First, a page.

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A Person isn’t Who They Are during the Last Conversation you had with them. – Rainer Maria Rilke

A Person isn’t Who They Are during the Last Conversation you had with them. – Rainer Maria Rilke

A person isn’t who they are during the last conversation you had with them – they’re who they’ve been throughout your whole relationship. – Rainer Maria Rilke

When it comes to relationships, there are certain rules that should be met if you want to deepen your connection. With everything in the media, we can easily forget what is important in a relationship and what isn’t; we might focus on superficial aspects of the other person such, as how much money they have to spend on you or how sexy their body is. Although having money and being attractive are both good qualities in a partner, a relationship isn’t all about superficial things.

Below are some rules that can help deepen your relationship:

15 Rules That Will Deepen Your Relationship

 

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If you want to Build a Ship, don’t Drum up people to Collect Wood. – Antoine de Saint-Exupery Each Day is a Little Life. – Arthur Schopenhauer Anger is the most impotent of passions. – Carl Sandburg It is far better to Grasp the Universe as it really is. – Carl Sagan To Fear Love is to Fear Life. – Bertrand Russell

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Last Updated on March 5, 2021

Science Says People Who Talk To Themselves Are Geniuses

Science Says People Who Talk To Themselves Are Geniuses

I talk a lot to myself. It helps me to keep my concentration on the activity on hand, makes me focus more on my studies, and gives me some pretty brilliant ideas while chattering to myself; more importantly, I produce better works. For example, right now, as I am typing, I am constantly mumbling to myself. Do you talk to yourself? Don’t get embarrassed admitting it because science has discovered that those who talk to themselves are actually geniuses… and not crazy!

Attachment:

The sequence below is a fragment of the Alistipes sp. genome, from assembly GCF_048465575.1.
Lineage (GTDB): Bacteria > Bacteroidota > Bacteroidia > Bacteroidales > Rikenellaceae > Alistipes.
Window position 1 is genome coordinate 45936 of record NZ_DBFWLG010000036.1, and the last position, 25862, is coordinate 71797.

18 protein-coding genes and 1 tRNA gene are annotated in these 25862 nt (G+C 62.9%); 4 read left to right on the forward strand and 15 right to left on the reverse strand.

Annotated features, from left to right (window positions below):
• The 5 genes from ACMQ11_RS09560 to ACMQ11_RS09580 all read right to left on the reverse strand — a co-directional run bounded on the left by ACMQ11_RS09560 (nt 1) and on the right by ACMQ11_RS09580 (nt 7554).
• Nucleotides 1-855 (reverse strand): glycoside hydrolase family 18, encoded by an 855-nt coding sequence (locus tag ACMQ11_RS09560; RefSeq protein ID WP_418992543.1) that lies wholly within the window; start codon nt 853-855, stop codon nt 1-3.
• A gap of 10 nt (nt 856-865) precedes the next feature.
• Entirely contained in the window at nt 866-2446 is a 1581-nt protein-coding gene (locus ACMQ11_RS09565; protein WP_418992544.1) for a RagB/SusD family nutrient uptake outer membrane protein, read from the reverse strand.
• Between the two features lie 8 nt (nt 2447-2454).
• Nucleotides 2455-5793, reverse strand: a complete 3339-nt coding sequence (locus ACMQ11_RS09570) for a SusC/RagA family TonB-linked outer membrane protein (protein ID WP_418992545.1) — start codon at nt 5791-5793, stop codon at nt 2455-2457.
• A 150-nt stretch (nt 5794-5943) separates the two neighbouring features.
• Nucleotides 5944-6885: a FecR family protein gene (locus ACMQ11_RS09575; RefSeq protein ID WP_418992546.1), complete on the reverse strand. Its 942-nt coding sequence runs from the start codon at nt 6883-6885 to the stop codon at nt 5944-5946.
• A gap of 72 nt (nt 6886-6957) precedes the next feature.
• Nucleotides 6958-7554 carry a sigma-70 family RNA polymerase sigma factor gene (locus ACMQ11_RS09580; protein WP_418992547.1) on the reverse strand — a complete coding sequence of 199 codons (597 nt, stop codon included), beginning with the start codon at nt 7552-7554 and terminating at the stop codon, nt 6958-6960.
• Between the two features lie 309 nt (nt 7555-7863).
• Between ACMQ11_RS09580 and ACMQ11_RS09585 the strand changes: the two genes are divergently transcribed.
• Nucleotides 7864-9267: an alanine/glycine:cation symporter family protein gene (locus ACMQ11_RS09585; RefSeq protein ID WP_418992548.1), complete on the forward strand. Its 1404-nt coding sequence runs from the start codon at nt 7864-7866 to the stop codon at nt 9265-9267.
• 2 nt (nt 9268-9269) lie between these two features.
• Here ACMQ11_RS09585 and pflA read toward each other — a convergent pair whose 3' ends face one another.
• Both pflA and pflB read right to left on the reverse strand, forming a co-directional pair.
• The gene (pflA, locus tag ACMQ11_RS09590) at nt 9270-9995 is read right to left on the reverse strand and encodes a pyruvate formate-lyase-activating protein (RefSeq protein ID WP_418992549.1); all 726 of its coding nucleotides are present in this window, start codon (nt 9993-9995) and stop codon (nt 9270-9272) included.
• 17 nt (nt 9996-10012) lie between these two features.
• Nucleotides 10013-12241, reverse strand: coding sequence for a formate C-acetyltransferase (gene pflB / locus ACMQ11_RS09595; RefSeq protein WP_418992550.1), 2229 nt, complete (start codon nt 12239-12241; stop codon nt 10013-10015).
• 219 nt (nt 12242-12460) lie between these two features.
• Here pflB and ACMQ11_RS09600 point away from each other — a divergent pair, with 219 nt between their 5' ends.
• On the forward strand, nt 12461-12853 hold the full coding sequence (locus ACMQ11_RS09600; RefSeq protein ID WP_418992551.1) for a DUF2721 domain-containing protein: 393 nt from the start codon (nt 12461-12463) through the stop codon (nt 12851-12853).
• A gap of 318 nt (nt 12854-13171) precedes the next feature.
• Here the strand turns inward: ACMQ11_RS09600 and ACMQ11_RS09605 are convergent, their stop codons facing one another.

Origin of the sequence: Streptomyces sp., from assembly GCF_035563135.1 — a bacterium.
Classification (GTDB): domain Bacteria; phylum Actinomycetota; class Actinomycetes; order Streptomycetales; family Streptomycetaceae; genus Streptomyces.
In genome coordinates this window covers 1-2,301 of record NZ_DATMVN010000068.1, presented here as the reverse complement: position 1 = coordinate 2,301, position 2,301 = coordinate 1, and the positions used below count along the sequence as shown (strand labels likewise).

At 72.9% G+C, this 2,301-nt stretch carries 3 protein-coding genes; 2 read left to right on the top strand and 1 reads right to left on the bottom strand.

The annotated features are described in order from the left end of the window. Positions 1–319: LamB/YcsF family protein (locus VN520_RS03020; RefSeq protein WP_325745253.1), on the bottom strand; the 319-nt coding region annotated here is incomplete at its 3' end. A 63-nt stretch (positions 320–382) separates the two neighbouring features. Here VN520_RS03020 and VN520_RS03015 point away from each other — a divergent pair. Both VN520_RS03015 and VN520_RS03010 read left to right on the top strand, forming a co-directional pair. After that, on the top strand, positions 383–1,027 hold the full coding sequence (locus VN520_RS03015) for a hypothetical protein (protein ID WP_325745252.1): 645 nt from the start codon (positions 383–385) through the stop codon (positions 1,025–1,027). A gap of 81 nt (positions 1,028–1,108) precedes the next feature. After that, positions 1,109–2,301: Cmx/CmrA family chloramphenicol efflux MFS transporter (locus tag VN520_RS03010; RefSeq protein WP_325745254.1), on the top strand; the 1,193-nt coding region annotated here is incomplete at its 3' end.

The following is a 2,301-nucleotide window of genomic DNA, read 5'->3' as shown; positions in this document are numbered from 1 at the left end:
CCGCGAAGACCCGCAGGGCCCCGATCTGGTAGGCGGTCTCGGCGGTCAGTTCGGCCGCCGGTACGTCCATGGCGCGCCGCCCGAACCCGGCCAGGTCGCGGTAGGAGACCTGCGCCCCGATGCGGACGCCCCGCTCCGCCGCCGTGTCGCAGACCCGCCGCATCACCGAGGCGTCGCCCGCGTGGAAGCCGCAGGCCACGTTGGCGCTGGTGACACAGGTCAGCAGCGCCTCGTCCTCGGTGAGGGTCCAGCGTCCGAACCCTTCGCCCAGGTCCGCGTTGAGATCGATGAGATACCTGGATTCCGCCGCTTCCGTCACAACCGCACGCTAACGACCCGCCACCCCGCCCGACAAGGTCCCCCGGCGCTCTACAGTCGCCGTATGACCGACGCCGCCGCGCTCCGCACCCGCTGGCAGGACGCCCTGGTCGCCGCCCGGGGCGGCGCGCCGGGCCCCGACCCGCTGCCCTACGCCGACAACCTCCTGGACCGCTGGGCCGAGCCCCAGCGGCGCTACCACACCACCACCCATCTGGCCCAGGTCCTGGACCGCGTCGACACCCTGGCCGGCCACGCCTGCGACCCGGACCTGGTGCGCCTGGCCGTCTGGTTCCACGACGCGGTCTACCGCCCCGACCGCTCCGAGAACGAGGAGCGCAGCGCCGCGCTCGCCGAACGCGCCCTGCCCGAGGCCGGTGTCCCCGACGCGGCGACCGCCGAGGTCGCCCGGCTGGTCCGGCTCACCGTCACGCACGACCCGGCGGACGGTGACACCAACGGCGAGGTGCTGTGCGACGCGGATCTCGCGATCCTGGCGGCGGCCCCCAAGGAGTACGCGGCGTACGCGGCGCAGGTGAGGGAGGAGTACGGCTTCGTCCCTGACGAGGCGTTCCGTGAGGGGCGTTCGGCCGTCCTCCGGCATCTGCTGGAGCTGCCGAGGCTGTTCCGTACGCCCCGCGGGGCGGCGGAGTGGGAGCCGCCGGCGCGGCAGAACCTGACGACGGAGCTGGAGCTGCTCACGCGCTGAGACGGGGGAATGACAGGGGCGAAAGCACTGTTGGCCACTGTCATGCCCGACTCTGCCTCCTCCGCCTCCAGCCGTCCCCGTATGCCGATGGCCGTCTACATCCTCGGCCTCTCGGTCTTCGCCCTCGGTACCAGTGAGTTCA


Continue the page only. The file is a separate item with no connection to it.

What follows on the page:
Research Background

Psychologist-researcher Gary Lupyan conducted an experiment where 20 volunteers were shown objects, in a supermarket, and were asked to remember them. Half of them were told to repeat the objects, for example, banana, and the other half remained silent. In the end, the result shown that self-directed speech aided people to find the objects faster, by 50 to 100 milliseconds, compared to the silent ones.

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“I’ll often mutter to myself when searching for something in the refrigerator or the supermarket shelves,” said Gary Lupyan.

This personal experience actually made him conduct this experiment. Lupyan, together with another psychologist, Daniel Swigley, came up with the outcomes that those to talk to oneself are geniuses. Here are the reasons:

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It stimulates your memory

When you are talking to yourself, your sensory mechanism gets activated. It gets easier on your memory since you can visualize the word, and you can act accordingly.[1]

It helps stay focused

When you are saying it loud, you stay focused on your task,[2] and it helps you recognise that stuff immediately. Of course, this only helps if you know what the object you are searching looks like. For example, a banana is yellow in colour, and you know how a banana looks like. So when you are saying it loud, your brain immediately pictures the image on your mind. But if you don’t know what banana looks like, then there is no effect of saying it loud.

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It helps you clarify your thoughts

Every one of us tends to have various types of thoughts. Most make sense, while the others don’t. Suppose you are furious at someone and you feel like killing that person. Now for this issue you won’t run to a therapist, will you? No, what you do is lock yourself in a room and mutter to yourself. You are letting go off the anger by talking to yourself, the pros and cons of killing that person, and eventually you calm down. This is a silly thought that you have and are unable to share it with any other person. Psychologist Linda Sapadin said,[3]

“It helps you clarify your thoughts, tend to what’s important and firm up any decisions you are contemplating.”

Featured photo credit: Girl Using Laptop In Hotel Room/Ed Gregory via stokpic.com

Reference

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